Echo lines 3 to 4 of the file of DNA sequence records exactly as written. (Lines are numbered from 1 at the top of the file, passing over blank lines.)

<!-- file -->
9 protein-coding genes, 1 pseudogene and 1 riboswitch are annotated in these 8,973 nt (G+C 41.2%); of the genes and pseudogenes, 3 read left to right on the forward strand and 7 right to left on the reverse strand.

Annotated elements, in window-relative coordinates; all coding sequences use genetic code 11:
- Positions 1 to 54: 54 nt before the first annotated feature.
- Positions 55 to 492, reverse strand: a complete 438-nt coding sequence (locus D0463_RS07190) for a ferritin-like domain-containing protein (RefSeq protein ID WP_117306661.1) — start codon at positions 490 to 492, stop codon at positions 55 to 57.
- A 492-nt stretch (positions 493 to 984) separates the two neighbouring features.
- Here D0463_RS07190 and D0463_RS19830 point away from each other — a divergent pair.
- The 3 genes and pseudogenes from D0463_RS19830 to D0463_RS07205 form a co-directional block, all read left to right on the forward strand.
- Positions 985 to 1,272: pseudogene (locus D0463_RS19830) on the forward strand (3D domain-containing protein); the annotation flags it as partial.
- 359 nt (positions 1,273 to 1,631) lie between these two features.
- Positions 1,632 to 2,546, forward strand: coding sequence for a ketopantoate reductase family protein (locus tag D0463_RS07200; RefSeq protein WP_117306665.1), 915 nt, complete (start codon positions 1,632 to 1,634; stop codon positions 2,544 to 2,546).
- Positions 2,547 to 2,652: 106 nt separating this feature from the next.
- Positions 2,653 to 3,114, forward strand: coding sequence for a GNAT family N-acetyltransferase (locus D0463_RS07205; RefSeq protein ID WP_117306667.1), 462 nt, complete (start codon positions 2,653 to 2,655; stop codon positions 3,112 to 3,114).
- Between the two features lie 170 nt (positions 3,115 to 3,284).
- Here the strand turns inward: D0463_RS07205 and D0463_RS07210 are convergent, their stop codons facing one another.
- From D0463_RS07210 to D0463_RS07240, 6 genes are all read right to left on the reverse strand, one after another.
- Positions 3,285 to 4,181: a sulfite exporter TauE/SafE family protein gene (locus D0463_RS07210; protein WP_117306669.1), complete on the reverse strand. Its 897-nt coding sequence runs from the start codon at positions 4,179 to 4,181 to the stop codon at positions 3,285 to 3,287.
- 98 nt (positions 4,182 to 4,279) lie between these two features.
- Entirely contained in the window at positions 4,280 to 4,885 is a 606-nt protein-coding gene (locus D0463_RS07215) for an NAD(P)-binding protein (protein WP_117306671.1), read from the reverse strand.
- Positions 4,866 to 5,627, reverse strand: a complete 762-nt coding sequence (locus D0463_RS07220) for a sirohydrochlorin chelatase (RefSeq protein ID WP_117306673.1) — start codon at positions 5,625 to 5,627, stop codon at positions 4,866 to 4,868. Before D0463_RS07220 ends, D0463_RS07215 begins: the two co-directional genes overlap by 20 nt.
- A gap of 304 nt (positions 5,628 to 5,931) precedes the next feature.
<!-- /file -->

- Positions 1 to 54: 54 nt before the first annotated feature.
- Positions 55 to 492, reverse strand: a complete 438-nt coding sequence (locus D0463_RS07190) for a ferritin-like domain-containing protein (RefSeq protein ID WP_117306661.1) — start codon at positions 490 to 492, stop codon at positions 55 to 57.